Now, when journalists are informed that certain stories need to be "forgotten," they're obviously going to write about it. And with good reason. A stupid decision by the European Union basically gives almost anyone the right to vanish away facts about their past misdeeds. And journalists are going to be righteously angered that past reporting on factual events just has to "go away." So, they report on the requests. And now those hoping to erase the past are condemned to repeat it. Not fair, says the ICO. Henceforth, more stupidity.
The UK's Information Commission (ICO) seems to know what it's asking is basically a futile gesture with one foot firmly planted in the realm of impossibility, but it's going to ask for it all the same.
[Deputy Commissioner David] Smith said: “Let’s be clear. We understand that links being removed as a result of this court ruling is something that newspapers want to write about. And we understand that people need to be able to find these stories through search engines like Google. But that does not need them to be revealed when searching on the original complainant’s name.”
See? It's so easy. This can all be fixed just by ensuring complainants don't find anything they don't like when using their own name as a search term. There are no specific instructions for Google to follow other than to delist any requested article discussing Google delistings in response to "right to be forgotten" requests.
Obviously, this decision will only result in more articles about requesters and their requests, which will populate search results, leading to more requests to be forgotten, followed by more directives by the various European government bodies, reaching the point where Google will be asked to remove links to articles discussing the removal of links to articles discussing removed links. Repeat until nauseated.
from the but-I-didn't-think-anyone-would-do-the-thing-I-told-them-they-could-do! dept
A far-too-common story of alleged copyright infringement by a corporation comes to an unexpected resolution. Photographer Art Dragulis took a photo of a rather rustic Maryland scene and uploaded it to Flickr. (from the filing)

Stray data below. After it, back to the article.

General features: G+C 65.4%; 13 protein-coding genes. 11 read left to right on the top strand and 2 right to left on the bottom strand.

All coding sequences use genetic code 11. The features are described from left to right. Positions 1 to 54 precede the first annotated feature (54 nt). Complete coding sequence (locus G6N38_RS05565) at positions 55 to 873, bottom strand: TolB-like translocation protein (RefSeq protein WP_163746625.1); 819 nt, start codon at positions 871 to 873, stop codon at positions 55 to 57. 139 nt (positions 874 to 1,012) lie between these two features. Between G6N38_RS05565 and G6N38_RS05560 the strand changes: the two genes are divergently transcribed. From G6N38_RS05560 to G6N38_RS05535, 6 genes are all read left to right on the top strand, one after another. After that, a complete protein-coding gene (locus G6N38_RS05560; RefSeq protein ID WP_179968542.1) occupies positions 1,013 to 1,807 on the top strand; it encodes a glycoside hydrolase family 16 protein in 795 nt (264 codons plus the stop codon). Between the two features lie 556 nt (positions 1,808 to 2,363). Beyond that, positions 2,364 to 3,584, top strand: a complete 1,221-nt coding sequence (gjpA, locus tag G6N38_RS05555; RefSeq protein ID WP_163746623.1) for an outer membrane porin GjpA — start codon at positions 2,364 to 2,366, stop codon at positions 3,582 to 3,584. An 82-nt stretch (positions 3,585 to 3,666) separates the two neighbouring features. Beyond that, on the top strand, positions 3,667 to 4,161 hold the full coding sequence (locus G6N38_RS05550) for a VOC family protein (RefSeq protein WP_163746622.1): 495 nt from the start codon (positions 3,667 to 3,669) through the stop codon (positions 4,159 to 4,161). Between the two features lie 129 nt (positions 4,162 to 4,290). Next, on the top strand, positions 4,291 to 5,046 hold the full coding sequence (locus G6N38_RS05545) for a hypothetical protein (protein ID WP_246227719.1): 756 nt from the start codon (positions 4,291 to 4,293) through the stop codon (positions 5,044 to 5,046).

Roughly four years later, he discovered Kappa Map Group was using his photo for the cover of its Montgomery County atlas, unbeknownst to him, and as such, also unrecompensed.
Lawsuit-filing ensued. Dragulis claimed Kappa Map Group had no right to use his photo commericially. Seems an almost open-and-shut case, what with any number of entities deciding "anything showing up in a Google image search" = "royalty-free stock photography." And in most cases, this would have been rather straightforward if the photographer himself hadn't undermined his infringement claims years before he ever raised them.
As the opinion notes, any copyright protections Dragulis might have enjoyed were explicitly waived by his choice of licensing back in 2008.
Plaintiff alleges that defendant infringed his copyright in the photograph because it “copied Plaintiff’s work and made derivatives of the work without Plaintiff’s authorization in violation of 17 U.S.C. § 501.” Id. ¶ 22. But plaintiff uploaded the photograph to a public photo-sharing website, where he did not assert exclusive rights to his copyrighted image, and he instead opted to license the work and make it available for use by others without compensation.
Dragulis chose to license this picture under Creative Commons BY-SA-2.0, which allows commercial use of the photo in exchange for attribution. As Kappa pointed out in its initial response to Dragulis' filing, it followed the terms of the license explicitly.
Kappa used the image in the Kappa Map in good faith based upon the representations that the image was licensed for use in commercial applications. On the back cover of the map, Kappa provided the “Attribution” and “ShareAlike” data for the Work dictated by the CC BY-SA-2.0 license: “Photo: Swain’s Lock, Montgomery Co., MD; Photographer: Carly Lesser & Art Drauglis, Creative Commons, CC-BY-SA-2.0.”
So, everything was exactly what Dragulis wanted, except that he apparently never expected a commercial company to take him up on his CC offer. When one did, it was time to sue. The final opinion notes that Dragulis seems upset with what happened but can't really blame anyone but himself for the outcome.
Plaintiff repeatedly voices consternation in his pleadings about defendant’s distribution of the publication that displayed his work on its cover for profit, but of the many licenses available to choose from, plaintiff selected the one that specifically authorized commercial use. So the only issue before the Court in Count I is whether defendant – which gave plaintiff full credit for the work it displayed on the cover of its publication – complied with the technical terms of the license under which plaintiff published the work. The Court finds that it did.
Dragulis heads a little further into the weeds with his arguments, claiming that the "share-alike" portion of the CC license demanded Kappa Map Groups offer its atlas under similar terms -- i.e., for free and with a similar license attached. The court finds this unpersuasive, pointing out the CC license terminology Dragulis invoked only refers to "derivative works," which KGM's atlas isn't. Instead, the court finds the atlas to be a "collective work," one that incorporates the photo "in its entirety in unmodified form."
Dragulis loses on all counts, even with the court entertaining his very belatedly-raised argument that the minimal cropping of his original photo by Kappa somehow made the use of his photo a "derivative work."